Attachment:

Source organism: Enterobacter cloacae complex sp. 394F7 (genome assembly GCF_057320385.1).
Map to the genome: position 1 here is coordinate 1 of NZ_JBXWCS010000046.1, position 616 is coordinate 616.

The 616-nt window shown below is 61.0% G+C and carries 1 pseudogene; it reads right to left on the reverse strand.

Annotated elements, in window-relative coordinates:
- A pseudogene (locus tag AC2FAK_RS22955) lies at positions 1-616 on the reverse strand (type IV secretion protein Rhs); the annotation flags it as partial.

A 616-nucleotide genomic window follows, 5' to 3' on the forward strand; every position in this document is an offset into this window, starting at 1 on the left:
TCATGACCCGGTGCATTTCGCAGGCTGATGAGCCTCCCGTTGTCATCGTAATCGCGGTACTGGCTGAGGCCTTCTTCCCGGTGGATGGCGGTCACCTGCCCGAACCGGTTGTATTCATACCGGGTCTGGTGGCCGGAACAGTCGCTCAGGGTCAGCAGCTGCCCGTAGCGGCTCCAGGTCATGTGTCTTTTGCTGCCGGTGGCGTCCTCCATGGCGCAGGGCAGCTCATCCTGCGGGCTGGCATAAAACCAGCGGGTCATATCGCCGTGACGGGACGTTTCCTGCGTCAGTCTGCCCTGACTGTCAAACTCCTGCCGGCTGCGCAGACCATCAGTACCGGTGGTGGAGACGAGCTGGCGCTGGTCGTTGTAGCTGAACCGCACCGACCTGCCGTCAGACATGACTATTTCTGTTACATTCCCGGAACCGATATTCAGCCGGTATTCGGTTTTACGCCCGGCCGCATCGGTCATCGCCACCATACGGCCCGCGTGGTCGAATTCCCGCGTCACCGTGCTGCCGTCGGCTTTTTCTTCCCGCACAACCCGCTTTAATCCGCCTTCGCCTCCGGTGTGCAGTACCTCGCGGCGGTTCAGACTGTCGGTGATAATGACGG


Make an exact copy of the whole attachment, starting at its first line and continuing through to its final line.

Source organism: Enterobacter cloacae complex sp. 394F7 (genome assembly GCF_057320385.1).
Map to the genome: position 1 here is coordinate 1 of NZ_JBXWCS010000046.1, position 616 is coordinate 616.

The 616-nt window shown below is 61.0% G+C and carries 1 pseudogene; it reads right to left on the reverse strand.

Annotated elements, in window-relative coordinates:
- A pseudogene (locus tag AC2FAK_RS22955) lies at positions 1-616 on the reverse strand (type IV secretion protein Rhs); the annotation flags it as partial.

A 616-nucleotide genomic window follows, 5' to 3' on the forward strand; every position in this document is an offset into this window, starting at 1 on the left:
TCATGACCCGGTGCATTTCGCAGGCTGATGAGCCTCCCGTTGTCATCGTAATCGCGGTACTGGCTGAGGCCTTCTTCCCGGTGGATGGCGGTCACCTGCCCGAACCGGTTGTATTCATACCGGGTCTGGTGGCCGGAACAGTCGCTCAGGGTCAGCAGCTGCCCGTAGCGGCTCCAGGTCATGTGTCTTTTGCTGCCGGTGGCGTCCTCCATGGCGCAGGGCAGCTCATCCTGCGGGCTGGCATAAAACCAGCGGGTCATATCGCCGTGACGGGACGTTTCCTGCGTCAGTCTGCCCTGACTGTCAAACTCCTGCCGGCTGCGCAGACCATCAGTACCGGTGGTGGAGACGAGCTGGCGCTGGTCGTTGTAGCTGAACCGCACCGACCTGCCGTCAGACATGACTATTTCTGTTACATTCCCGGAACCGATATTCAGCCGGTATTCGGTTTTACGCCCGGCCGCATCGGTCATCGCCACCATACGGCCCGCGTGGTCGAATTCCCGCGTCACCGTGCTGCCGTCGGCTTTTTCTTCCCGCACAACCCGCTTTAATCCGCCTTCGCCTCCGGTGTGCAGTACCTCGCGGCGGTTCAGACTGTCGGTGATAATGACGG